and therefore create many problems in determining how to treat DID individuals.
The meanings and levels of responsibility, personality, and individuality are
all questioned by DID thus making one wonder if this is a disorder of the mind,
the brain, or perhaps both. Neuroscience can help provide more answers in terms
of the possible correlations between the brain and behavior of DID individuals.
Studies on the neurobiological aspects of DID patients can shed light onto
whether or not there are significant changes in the brain when transitioning
from one alter to the next. Determining the amount of control these individuals
have over their behaviors while they are in their certain alters, however, will
be an immense challenge. Thus, determining legal culpability of these
individuals will not be as black and white. As the field of neuroscience
continues to expand and progress, nevertheless, we may be able to define the
nature of personhood in individuals who display multiple personalities. Until
then, establishing the criteria for criminal culpability for and understanding
the disposition of people like Billy Milligan will remain challenges that
neuroscience may eventually help resolve.

[1] Wolpe and colleagues (2005)
discuss and analyze the discourse on fMRI as a valid lie detector and emphasize
the need for the ethical considerations of cognitive privacy, threats to civil
liberties by this type of research, and subjective interpretations of fMRI data. 


1.  Coles, R. (1981, November 15). Arthur, Ragen, Allen, et al. The New York Times. Retrieved from:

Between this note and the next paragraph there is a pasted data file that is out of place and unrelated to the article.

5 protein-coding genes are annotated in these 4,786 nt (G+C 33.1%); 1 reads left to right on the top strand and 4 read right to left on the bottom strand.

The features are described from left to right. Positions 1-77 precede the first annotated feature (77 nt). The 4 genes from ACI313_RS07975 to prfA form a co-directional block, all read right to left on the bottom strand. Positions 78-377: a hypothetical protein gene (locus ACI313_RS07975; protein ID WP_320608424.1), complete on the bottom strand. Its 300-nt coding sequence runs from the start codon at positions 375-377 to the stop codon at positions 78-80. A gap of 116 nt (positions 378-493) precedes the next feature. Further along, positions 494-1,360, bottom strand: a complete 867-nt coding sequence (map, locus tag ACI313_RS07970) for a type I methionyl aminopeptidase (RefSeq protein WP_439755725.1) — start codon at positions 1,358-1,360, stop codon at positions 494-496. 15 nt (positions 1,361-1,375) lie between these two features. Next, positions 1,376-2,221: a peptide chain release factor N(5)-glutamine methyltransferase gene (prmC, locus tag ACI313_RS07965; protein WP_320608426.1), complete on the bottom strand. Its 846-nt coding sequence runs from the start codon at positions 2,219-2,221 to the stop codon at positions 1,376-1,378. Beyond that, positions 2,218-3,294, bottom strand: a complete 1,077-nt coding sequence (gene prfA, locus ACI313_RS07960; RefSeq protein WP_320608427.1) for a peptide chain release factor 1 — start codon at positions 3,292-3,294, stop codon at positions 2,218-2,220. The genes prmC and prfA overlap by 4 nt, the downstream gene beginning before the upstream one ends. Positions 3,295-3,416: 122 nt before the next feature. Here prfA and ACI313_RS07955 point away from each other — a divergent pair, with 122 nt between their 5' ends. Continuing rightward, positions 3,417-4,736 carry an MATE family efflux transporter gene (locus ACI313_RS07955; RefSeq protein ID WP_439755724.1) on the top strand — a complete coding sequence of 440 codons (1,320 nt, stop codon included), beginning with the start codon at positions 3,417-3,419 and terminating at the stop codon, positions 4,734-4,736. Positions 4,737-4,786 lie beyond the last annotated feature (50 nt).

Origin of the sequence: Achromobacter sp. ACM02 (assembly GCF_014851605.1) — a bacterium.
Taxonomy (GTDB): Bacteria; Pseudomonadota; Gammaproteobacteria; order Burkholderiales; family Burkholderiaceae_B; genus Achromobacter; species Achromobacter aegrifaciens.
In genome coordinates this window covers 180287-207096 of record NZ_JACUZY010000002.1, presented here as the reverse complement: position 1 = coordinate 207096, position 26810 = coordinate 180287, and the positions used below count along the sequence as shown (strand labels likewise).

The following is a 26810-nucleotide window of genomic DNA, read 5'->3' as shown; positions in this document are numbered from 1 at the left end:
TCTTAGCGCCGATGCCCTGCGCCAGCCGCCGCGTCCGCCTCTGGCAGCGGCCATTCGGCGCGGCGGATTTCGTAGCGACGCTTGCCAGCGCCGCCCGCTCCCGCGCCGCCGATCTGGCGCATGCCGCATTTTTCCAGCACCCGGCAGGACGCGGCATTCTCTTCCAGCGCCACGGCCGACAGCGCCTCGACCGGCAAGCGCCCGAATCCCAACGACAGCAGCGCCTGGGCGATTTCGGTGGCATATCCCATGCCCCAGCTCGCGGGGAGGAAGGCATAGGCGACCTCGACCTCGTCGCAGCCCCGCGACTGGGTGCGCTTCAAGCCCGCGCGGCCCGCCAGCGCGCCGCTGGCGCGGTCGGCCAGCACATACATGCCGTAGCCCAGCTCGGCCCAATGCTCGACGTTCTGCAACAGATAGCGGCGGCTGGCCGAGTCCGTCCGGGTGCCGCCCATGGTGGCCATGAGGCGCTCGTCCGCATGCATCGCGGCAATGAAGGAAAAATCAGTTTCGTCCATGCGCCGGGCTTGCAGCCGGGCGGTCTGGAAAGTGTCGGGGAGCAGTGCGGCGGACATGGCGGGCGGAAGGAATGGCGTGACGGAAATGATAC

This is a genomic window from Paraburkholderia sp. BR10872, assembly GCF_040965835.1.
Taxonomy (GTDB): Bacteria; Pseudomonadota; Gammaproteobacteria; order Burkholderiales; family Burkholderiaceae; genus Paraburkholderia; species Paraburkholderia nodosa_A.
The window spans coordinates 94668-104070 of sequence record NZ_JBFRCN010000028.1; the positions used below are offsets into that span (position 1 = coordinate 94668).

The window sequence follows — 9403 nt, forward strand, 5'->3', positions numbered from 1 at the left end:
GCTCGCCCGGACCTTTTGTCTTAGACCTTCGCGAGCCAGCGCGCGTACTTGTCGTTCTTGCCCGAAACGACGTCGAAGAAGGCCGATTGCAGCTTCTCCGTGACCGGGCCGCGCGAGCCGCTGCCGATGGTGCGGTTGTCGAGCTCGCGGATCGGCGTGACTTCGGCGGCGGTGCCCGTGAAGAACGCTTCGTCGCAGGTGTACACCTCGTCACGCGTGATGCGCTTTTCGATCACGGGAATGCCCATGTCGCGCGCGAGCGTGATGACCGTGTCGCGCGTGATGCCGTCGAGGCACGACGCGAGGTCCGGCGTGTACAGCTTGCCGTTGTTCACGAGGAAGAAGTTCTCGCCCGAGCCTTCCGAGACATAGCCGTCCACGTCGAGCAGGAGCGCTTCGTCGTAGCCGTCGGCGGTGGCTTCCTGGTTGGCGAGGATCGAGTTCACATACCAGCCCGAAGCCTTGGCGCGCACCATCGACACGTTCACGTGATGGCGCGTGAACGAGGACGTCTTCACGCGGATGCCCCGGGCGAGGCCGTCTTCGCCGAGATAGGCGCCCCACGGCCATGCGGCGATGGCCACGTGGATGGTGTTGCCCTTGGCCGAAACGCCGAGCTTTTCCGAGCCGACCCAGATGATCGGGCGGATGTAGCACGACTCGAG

2.  Lewis, D. O., Yeager, C. A., Swica, Y., Pincus, J. H., & Lewis, M. (1997). Objective documentation of child abuse and dissociation in 12 murderers with dissociative identity disorder. The American Journal of Psychiatry 154(12):1703-1710. 

3.  Lilienfeld, S. O., & Lynn, S. J. (2003). Dissociative identity disorder: multiple personalities, multiple controversies. In Lilienfeld, Lyn, & Lohr (Eds.), Science and pseudoscience in clinicial psychology (pp. 109-142). New York: Guilford Press. 

4.  Maher, J. (2007, October 28). 30 years later, multiple-personality case still fascinates. The Columbus Dispatch. Retrieved from:

5.  Porter, S., Birt, A. R., Yuille, J. C., & Herve, H. F. (2001). Memory for murder: a  psychological perspective on dissociative amnesia in legal contexts. International Journal of Law and Psychiatry 24(1):23-42. 

6.  Vermetten, E., Schmahl, C., Lindner, S., Loewenstein, R. J., & Bremner, J. D. (2011). Hippocampal and amygdalar volumes in dissociative identity disorder. Am J Psychiatry 163(4):630-636.

7.  Wolpe, P. R., Foster, K., & Langleben, D. D. (2005). Emerging neurotechnologies for lie-detection: promises and perils. American Journal of Bioethics 5(2):39-49.